Summoning up the strength to pry one eye open, I could barely make out the conductor two feet away from me in the low lighting of the trolley. I thanked him as I slipped him a tip and got off the trolley.
In front of me loomed my hotel. I pushed through the revolving doors and nodded to the checkout lady that stood behind the counter, looking ready to begin her shift in her just pressed uniform. Straining to see in front of me as the overhead lighting was too much for my eyes to handle. I made my way to my room on the second floor.
I didn’t even bother to take off my clothes and shoes as the sheets were just too inviting to waste any time doing anything mundane such as undressing. The white cotton sheets were harsh against my skin during the day, but now they felt warm, smooth, and blissful. I remembered a quote then from one of my idols, Anthony Bourdain, “Your body is not a temple, it’s an amusement park. So enjoy the ride.” Well Mr. Bourdain, I certainly am enjoying it now. I took out my phone, put on Pink Floyd’s Dark Side of The Moon album and I let the words of David Gilmour and Roger Waters put me to sleep.
I woke the next morning in the same position that I had fallen asleep to, with the sun hitting my eyes between the curtains. Nature’s alarm clock. My head felt groggy as I rubbed the sleep out of my eyes. I showered, got changed and made my way down the stairs. The same lady who I saw last night was still working behind the counter, taking notes and telephone calls when I drew up to the counter.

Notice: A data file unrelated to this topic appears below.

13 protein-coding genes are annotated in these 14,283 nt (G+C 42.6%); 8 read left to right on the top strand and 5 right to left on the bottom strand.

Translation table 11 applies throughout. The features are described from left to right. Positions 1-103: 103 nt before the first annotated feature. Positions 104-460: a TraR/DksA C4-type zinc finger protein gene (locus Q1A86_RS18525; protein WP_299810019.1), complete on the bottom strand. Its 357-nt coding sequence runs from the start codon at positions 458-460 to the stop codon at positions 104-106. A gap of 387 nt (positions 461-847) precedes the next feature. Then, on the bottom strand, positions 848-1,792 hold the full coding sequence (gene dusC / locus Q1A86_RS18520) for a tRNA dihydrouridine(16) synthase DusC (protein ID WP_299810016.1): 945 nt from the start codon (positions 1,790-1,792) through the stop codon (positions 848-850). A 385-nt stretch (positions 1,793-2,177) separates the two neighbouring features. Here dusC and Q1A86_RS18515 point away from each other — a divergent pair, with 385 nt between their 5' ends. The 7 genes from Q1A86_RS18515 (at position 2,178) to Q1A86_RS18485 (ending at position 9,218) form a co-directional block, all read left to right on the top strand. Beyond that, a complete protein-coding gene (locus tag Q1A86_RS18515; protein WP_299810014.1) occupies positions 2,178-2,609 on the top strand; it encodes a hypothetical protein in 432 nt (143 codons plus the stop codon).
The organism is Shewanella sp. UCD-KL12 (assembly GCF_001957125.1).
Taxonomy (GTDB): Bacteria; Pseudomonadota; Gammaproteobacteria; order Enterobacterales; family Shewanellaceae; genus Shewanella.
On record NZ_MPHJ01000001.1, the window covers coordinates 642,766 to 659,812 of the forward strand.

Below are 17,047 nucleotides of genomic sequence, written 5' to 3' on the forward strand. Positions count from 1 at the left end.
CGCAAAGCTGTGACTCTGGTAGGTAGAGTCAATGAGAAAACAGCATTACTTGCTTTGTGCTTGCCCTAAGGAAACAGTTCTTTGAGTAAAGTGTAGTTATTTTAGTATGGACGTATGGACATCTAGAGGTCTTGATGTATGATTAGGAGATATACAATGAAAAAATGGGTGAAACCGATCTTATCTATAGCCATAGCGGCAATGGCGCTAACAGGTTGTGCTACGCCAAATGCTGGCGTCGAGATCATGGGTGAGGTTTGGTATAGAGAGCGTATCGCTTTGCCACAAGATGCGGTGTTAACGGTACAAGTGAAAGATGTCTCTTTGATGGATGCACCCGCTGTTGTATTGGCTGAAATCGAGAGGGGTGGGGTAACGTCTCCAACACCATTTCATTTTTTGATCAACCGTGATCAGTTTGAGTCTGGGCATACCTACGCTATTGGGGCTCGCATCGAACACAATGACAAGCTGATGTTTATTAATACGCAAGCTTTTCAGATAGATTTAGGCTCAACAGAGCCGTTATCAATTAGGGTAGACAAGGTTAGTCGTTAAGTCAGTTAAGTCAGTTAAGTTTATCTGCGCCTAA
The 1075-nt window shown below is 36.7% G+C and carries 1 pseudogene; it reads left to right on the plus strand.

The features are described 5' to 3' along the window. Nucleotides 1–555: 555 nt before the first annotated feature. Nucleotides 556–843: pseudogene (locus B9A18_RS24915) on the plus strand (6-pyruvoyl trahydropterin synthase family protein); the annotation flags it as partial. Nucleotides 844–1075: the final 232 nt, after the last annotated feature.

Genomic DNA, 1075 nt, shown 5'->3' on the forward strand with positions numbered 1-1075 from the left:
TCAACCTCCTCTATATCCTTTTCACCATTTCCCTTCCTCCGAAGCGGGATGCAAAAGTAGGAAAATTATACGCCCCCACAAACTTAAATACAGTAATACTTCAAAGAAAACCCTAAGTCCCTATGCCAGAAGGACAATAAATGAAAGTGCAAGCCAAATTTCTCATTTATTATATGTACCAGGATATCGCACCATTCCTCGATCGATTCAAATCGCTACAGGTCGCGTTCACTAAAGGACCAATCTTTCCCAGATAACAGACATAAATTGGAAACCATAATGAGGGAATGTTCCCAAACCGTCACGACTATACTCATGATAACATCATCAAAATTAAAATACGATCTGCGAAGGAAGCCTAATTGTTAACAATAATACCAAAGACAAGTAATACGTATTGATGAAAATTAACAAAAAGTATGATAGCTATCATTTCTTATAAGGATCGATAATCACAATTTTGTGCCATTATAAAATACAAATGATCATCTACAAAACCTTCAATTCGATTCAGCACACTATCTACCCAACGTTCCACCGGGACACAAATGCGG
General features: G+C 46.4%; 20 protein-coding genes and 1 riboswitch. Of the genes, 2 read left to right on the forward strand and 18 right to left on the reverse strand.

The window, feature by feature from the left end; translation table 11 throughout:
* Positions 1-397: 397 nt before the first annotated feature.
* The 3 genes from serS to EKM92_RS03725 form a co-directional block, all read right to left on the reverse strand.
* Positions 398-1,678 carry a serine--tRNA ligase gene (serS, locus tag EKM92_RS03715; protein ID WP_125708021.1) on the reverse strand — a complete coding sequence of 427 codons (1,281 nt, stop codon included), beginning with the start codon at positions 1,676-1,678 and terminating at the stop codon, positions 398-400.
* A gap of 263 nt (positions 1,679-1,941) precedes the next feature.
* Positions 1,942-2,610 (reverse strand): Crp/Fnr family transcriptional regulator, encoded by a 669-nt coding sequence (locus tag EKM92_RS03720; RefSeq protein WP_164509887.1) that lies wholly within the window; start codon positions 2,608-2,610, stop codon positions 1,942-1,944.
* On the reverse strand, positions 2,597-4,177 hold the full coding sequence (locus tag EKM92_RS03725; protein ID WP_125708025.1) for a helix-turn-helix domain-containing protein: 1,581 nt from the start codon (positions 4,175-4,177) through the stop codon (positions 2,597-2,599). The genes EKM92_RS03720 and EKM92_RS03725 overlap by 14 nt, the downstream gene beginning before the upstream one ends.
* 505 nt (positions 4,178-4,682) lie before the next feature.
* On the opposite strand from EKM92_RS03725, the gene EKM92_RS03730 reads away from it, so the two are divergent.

“Hello, I’d like to check out please.”
“Mr. Okrim, was it? Okay, I got you all checked out, thank you for staying with us. Here’s a complimentary piece of our finest dark chocola-”
“No thanks, I… uhh… am allergic.” I wasn’t going to be having any chocolate for a long time, I thought.
Outside, the warmth of the sun was hitting the back of my neck as I slowly made out the outline of the streets and canals in the distance. Up ahead, the trolleys were snaking their way through the alleyways and streets before one stopped in front of the hotel. Loosening up my jacket, I felt the familiar wrapper before I took it out of my jacket pocket. The crumpled up ball of paper stood no chance against my Steph Curry shot into the garbage can as I walked down the steps making my way to the open door of the trolley.